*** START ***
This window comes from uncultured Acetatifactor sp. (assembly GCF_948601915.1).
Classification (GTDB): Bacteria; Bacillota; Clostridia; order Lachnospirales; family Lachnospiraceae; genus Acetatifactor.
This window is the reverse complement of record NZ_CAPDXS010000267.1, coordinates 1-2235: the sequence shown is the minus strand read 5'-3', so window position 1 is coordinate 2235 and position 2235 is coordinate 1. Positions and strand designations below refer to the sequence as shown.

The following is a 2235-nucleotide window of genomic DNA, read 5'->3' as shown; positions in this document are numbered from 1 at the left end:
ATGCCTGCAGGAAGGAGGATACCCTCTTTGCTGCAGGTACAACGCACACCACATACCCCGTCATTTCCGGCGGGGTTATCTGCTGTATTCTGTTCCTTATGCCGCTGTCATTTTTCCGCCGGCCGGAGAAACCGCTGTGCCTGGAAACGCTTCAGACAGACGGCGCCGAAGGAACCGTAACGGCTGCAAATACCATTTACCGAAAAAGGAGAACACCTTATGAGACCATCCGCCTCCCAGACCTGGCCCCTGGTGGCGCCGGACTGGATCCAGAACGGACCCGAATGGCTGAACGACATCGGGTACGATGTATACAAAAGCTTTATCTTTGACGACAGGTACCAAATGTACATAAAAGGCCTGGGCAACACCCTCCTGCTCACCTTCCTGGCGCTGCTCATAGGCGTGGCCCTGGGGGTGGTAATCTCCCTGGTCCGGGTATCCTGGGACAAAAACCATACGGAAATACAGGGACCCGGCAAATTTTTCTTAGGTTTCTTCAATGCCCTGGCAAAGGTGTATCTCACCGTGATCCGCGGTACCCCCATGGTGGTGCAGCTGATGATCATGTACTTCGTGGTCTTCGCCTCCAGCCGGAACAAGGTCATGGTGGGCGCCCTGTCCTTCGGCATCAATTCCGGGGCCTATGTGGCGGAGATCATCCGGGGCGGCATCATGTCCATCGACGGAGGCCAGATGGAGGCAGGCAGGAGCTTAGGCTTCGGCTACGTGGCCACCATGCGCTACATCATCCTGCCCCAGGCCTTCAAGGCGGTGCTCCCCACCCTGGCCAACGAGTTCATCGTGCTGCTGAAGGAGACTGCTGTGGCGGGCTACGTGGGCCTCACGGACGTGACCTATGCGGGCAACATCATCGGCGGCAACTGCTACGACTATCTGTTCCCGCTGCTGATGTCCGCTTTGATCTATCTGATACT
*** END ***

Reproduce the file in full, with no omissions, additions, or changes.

This window comes from uncultured Acetatifactor sp. (assembly GCF_948601915.1).
Classification (GTDB): Bacteria; Bacillota; Clostridia; order Lachnospirales; family Lachnospiraceae; genus Acetatifactor.
This window is the reverse complement of record NZ_CAPDXS010000267.1, coordinates 1-2235: the sequence shown is the minus strand read 5'-3', so window position 1 is coordinate 2235 and position 2235 is coordinate 1. Positions and strand designations below refer to the sequence as shown.

The following is a 2235-nucleotide window of genomic DNA, read 5'->3' as shown; positions in this document are numbered from 1 at the left end:
ATGCCTGCAGGAAGGAGGATACCCTCTTTGCTGCAGGTACAACGCACACCACATACCCCGTCATTTCCGGCGGGGTTATCTGCTGTATTCTGTTCCTTATGCCGCTGTCATTTTTCCGCCGGCCGGAGAAACCGCTGTGCCTGGAAACGCTTCAGACAGACGGCGCCGAAGGAACCGTAACGGCTGCAAATACCATTTACCGAAAAAGGAGAACACCTTATGAGACCATCCGCCTCCCAGACCTGGCCCCTGGTGGCGCCGGACTGGATCCAGAACGGACCCGAATGGCTGAACGACATCGGGTACGATGTATACAAAAGCTTTATCTTTGACGACAGGTACCAAATGTACATAAAAGGCCTGGGCAACACCCTCCTGCTCACCTTCCTGGCGCTGCTCATAGGCGTGGCCCTGGGGGTGGTAATCTCCCTGGTCCGGGTATCCTGGGACAAAAACCATACGGAAATACAGGGACCCGGCAAATTTTTCTTAGGTTTCTTCAATGCCCTGGCAAAGGTGTATCTCACCGTGATCCGCGGTACCCCCATGGTGGTGCAGCTGATGATCATGTACTTCGTGGTCTTCGCCTCCAGCCGGAACAAGGTCATGGTGGGCGCCCTGTCCTTCGGCATCAATTCCGGGGCCTATGTGGCGGAGATCATCCGGGGCGGCATCATGTCCATCGACGGAGGCCAGATGGAGGCAGGCAGGAGCTTAGGCTTCGGCTACGTGGCCACCATGCGCTACATCATCCTGCCCCAGGCCTTCAAGGCGGTGCTCCCCACCCTGGCCAACGAGTTCATCGTGCTGCTGAAGGAGACTGCTGTGGCGGGCTACGTGGGCCTCACGGACGTGACCTATGCGGGCAACATCATCGGCGGCAACTGCTACGACTATCTGTTCCCGCTGCTGATGTCCGCTTTGATCTATCTGATACT